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Dealing with Depression


Dealing with Depression

Depression is much more than simply a case of the blues. It is a medical condition that can range from mild to severe, with a significant impact on quality of life.

Depression is much more than simply a case of the blues. It is a medical condition that can range from mild to severe, with a significant impact on quality of life.

More than 1.4 million people in Canada deal with depression, and it is the second leading cause of long-term disability among workers. Conventional treatment of depression focuses on prescription drugs and psychiatric counselling. While prescription drugs play an important role in the treatment of this disease, many people can’t tolerate the side effects and high costs.

Medication Mishaps

Antidepressant drugs are divided into two major categories: tricyclic anti-depressant drugs and the more commonly prescribed selective serotonin reuptake inhibitors (SSRIs). While these drugs help some people, they are often overprescribed, that is, given out too easily to those without true depression.

In addition, these medications are associated with numerous side effects, such as nausea, weight gain/loss, headaches, anxiety, insomnia or drowsiness, diarrhea or constipation, sweating, tremors, and sexual dysfunction. Furthermore, antidepressant drugs are not effective for everyone; some estimates show that one-third of individuals taking these drugs will not be helped or are unable to tolerate the side effects.

Natural Alternatives

The good news is that there are several nutritional supplements that have been clinically studied and found beneficial for depression, without all the side effects seen with prescription drugs.

Do not stop taking your medication unless advised to by your health care provider. Abruptly stopping anti-depressants can cause withdrawal symptoms. Discuss natural alternatives with your doctor.

S-Adenosylmethionine (SAMe) (pronounced “sammy”) is naturally produced in the body and involved in numerous biochemical reactions. SAMe increases the action of several brain neurotransmitters. It also has antioxidant properties, protecting brain tissues against damage from free radicals. Together, these actions support brain health and may help alleviate depression.

Numerous clinical studies have shown SAMe to be safe and effective for depression. A report by the US Department of Health and Human Services, which reviewed 47 studies on SAMe for depression, concluded that “SAMe is more effective than placebo for relief of symptoms of depression” and “equivalent to standard therapy for depression.”

Unlike antidepressant drugs, SAMe is well tolerated. Side effects include nausea and upset stomach. While some antidepressants cause liver damage, SAMe has been shown to be liver protective. SAMe has a rapid onset of action. Effects are often noticeable within one or two weeks (compared to four weeks or longer for most antidepressants).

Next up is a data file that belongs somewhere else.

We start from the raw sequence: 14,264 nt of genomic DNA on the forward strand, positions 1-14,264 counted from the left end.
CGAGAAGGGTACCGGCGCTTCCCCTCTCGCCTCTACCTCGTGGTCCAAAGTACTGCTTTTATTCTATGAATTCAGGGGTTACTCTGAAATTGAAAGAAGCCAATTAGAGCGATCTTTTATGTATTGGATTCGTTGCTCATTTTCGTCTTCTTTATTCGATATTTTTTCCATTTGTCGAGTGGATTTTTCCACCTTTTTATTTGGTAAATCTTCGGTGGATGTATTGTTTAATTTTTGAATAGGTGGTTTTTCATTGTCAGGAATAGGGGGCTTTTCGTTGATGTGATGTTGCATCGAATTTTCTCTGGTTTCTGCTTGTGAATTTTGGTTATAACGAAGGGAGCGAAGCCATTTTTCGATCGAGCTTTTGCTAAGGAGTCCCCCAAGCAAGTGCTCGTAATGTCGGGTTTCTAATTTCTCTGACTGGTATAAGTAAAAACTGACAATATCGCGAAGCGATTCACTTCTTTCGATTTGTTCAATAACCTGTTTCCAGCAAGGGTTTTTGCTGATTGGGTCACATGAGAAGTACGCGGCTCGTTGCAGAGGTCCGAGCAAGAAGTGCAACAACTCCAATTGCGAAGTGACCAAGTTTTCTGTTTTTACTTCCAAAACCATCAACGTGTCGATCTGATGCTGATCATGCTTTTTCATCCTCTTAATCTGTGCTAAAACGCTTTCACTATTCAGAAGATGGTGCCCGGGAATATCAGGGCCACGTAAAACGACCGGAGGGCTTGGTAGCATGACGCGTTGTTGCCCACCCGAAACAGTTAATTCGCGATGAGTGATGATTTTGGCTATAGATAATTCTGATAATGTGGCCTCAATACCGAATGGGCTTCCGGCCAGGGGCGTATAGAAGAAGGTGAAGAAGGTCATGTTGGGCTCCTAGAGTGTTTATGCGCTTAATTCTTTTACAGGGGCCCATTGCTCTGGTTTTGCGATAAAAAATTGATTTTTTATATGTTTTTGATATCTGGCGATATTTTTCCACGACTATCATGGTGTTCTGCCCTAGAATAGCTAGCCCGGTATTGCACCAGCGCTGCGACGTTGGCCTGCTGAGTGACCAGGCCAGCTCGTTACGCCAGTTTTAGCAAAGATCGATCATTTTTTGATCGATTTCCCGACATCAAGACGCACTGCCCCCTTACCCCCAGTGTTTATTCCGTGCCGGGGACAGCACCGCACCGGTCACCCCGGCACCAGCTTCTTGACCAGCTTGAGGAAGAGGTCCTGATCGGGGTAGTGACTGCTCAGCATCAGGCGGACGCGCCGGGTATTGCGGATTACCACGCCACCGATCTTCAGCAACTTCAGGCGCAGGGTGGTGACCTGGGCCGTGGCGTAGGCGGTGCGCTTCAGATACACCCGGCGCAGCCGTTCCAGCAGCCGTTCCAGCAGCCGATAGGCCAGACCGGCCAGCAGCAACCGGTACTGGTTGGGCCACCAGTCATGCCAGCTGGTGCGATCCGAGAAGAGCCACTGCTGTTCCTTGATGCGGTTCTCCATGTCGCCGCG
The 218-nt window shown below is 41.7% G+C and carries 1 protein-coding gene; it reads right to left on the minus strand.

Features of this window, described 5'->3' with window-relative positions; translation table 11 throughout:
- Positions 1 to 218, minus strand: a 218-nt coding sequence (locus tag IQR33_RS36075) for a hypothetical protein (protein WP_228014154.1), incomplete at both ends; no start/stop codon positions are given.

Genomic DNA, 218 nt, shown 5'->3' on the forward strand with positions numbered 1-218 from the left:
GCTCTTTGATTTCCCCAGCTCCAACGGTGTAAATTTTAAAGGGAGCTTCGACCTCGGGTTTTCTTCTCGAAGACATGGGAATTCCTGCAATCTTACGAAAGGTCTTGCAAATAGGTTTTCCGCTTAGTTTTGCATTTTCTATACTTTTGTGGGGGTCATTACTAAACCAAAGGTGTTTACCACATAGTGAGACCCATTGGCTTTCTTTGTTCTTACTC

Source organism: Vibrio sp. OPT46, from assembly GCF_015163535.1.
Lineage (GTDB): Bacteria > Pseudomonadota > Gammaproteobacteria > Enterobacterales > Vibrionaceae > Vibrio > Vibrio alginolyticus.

SAMe is not recommended for use by those with bipolar disorder (manic depression) as it can worsen the manic symptoms. Those who are taking antidepressant medications or are pregnant or breastfeeding should consult with a doctor before taking SAMe. The usual recommended dosage is 400 to 1,600 mg daily; start low and gradually increase if needed.

5-Hydroxytryptophan (5-HTP) is a substance used by the body to make serotonin. A few small studies have shown that it is effective for depression and is well tolerated. In one study 5-HTP was found to be as effective as Prozac, with fewer and less severe side effects. Possible side effects include upset stomach. The usual dosage is 100 mg three times daily.

St. John’s wort (Hypericum perforatum). Prior to the discovery of its numerous drug interactions, St. John’s wort was one of the most commonly used natural products for depression. It helps increase neurotransmitter levels, and studies have found it to be effective for mild to moderate depression. Benefits may be noticed in two to four weeks.

Side effects include stomach upset, fatigue, itching, sleep disturbance, skin rash, and sun sensitivity. St. John’s wort can also reduce the efficacy of many drugs, including oral contraceptives, blood-thinners, digoxin, immune suppressants, statins, and theophylline. Check with your pharmacist or doctor before taking this herb. The usual dosage is 300 mg three times daily.

Supportive Supplements

Fish oil is rich in omega-3 fatty acids, which are essential for the nervous system and support neurotransmitter function. Studies show benefits for depression, especially for those not getting adequate response to antidepressant drugs. Dosage: 3 to 9 g daily.

Theanine is an amino acid extracted from green tea. It reduces stress and anxiety without causing drowsiness or addiction and improves sleep quality. It has a quick onset of action (30 minutes to one hour) and no reported side effects. Dosage: 50 to 200 mg daily.

Final Thoughts

For optimal physical and emotional well-being, eat a healthy, whole foods diet, get adequate sleep, exercise regularly, and reduce stress. These lifestyle strategies can have a profound impact on emotional health. However, if you or someone you know is dealing with depression, seek professional help.

Depression is most often caused by a number of underlying factors.

Environmental: exposure to chemicals that disrupt brain chemistry (cigarette smoking, heavy metals, prescription and recreational drugs)

Nutritional: deficiency of vitamins (B12), minerals (magnesium), or essential fatty acids; food allergies

Situational: stress, trauma, injury

Biological: imbalance of neurotransmitters or hormone imbalance



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